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This study examines the role of Kangaroo Care (KC) in an infant’s early development and their vital physiology. By surveying past studies performed analyzing the specific effects of KC, the most relevant health effects of kangaroo care were chosen to analyze. These effects are on neurological, autonomic, somatic, behavioural, and motor development. Infant vital signs illustrate changes upon initiation of KC. These include changes in sleep cycles, heart rate, feeding efficiency, respiratory rate, crying and bonding between caretaker and infant. Chosen studies also addressed the effect of KC on preterm and low birth weight (LBW) infants and found KC to reduce duration of hospital stays and mortality. Through examination of past studies the effects of KC were varied from infant to infant due to different medical histories and health factors. The overall conclusion from the previous studies showed that KC had positive effects on the development of a child during the first two years of life. KC is shown to favourably impact an infant and show minimal to no disadvantage to an infant’s health.


KMC: Kangaroo mother care
KC: Kangaroo care
LBW: Low birth weight
SSC: Skin-to-skin contact

1.0                                                        INTRODUCTION
Kangaroo care (KC) or Kangaroo Mother Care (KMC) is when infants are carried or held to their caretaker’s chest. This can occur moments after birth for maximal effect and can continue to be implemented through the first years of life. Skin-to-skin contact (SSC) is a specialized form of KC. It is when an infant rests on their caretaker’s chest with no clothing between their skin and their caretakers. KC affects the psychological and physical development as well as the health of an infant during the first years of life. Several factors correlate with an infant’s development and the practice of KC. These effects are on neurological, autonomic, somatic, behavioural, and motor development. In addition, infant vital signs illustrate measurable changes upon initiation of KC. These include changes in sleep cycles, heart rate, feeding efficiency, respiratory rate, crying, and bonding between caretaker and infant. In this paper studies will be discussed that have addressed the effect of KC on preterm and low birth weight (LBW) infants, such as an increase in health by reducing the duration of hospital stays and mortality. Although the effects of KC vary from infant to infant due to different medical histories and health factors, an infant’s health has been shown in a variety of studies to be influenced by KC. This paper will present the role of KC. The discussion will demonstrate how this type of care favourably impacts an infant.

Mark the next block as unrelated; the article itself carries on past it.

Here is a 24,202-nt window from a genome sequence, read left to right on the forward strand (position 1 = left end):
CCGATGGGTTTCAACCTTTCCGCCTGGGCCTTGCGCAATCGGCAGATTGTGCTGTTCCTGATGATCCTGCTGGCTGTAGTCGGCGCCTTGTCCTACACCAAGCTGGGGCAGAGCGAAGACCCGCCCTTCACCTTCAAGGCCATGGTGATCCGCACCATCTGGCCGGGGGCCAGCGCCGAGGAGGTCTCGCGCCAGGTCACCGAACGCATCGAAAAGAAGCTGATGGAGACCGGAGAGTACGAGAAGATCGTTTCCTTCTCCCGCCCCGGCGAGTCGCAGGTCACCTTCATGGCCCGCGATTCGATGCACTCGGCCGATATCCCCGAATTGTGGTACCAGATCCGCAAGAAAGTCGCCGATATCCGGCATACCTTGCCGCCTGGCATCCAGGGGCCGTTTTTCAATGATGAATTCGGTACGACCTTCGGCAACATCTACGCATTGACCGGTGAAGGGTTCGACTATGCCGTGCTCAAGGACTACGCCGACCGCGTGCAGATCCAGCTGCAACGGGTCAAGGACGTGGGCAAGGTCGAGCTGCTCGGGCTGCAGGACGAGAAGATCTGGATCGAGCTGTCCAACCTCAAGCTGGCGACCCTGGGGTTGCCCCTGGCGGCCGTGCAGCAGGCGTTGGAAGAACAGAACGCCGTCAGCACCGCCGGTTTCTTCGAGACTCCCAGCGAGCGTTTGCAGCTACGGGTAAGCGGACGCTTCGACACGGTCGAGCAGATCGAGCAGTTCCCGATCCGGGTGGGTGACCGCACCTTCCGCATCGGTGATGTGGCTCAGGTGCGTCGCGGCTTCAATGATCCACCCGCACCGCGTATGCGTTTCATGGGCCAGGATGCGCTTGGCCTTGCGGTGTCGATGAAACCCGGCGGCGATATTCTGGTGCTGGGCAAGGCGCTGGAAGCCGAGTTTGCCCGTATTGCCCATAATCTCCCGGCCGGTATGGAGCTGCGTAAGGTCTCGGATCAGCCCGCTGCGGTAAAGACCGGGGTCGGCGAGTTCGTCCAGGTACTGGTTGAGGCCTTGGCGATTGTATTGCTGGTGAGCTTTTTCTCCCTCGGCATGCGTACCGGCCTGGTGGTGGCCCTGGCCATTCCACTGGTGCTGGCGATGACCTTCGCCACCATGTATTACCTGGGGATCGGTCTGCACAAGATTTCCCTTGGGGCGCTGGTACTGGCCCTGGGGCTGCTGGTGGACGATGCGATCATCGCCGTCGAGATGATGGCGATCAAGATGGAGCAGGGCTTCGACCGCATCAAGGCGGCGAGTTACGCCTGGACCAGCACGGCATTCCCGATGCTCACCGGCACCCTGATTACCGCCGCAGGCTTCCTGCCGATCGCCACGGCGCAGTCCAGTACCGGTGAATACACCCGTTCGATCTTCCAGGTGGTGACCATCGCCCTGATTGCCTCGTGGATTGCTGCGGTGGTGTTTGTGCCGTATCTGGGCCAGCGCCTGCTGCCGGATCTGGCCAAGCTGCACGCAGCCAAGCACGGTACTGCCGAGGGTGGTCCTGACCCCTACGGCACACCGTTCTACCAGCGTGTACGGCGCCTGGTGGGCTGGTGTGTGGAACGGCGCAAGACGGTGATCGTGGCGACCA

1.1                                           BACKGROUND OF THE STUDY
Kangaroo, any of six large species of Australian marsupials noted for hopping and bouncing on their hind legs. The term kangaroo, most specifically used, refers to the eastern gray kangaroo, the western gray kangaroo, and the red kangaroo, as well as to the antilopine kangaroo and two species of wallaroo. Less specifically, kangaroo refers to all 14 species in the genus Macropus, some of which are called wallabies. In its broadest usage, kangaroo refers to any member of the family Macropodidae, which comprises about 65 species, including tree kangaroos and the quokka; rat kangaroos belong to a “sister” family, Potoroidae. The Macropodidae are found in Australia (including Tasmania and other offshore islands, such as Kangaroo Island), New Guinea, and the islands east to the Bismarcks. Several species have been introduced into New Zealand.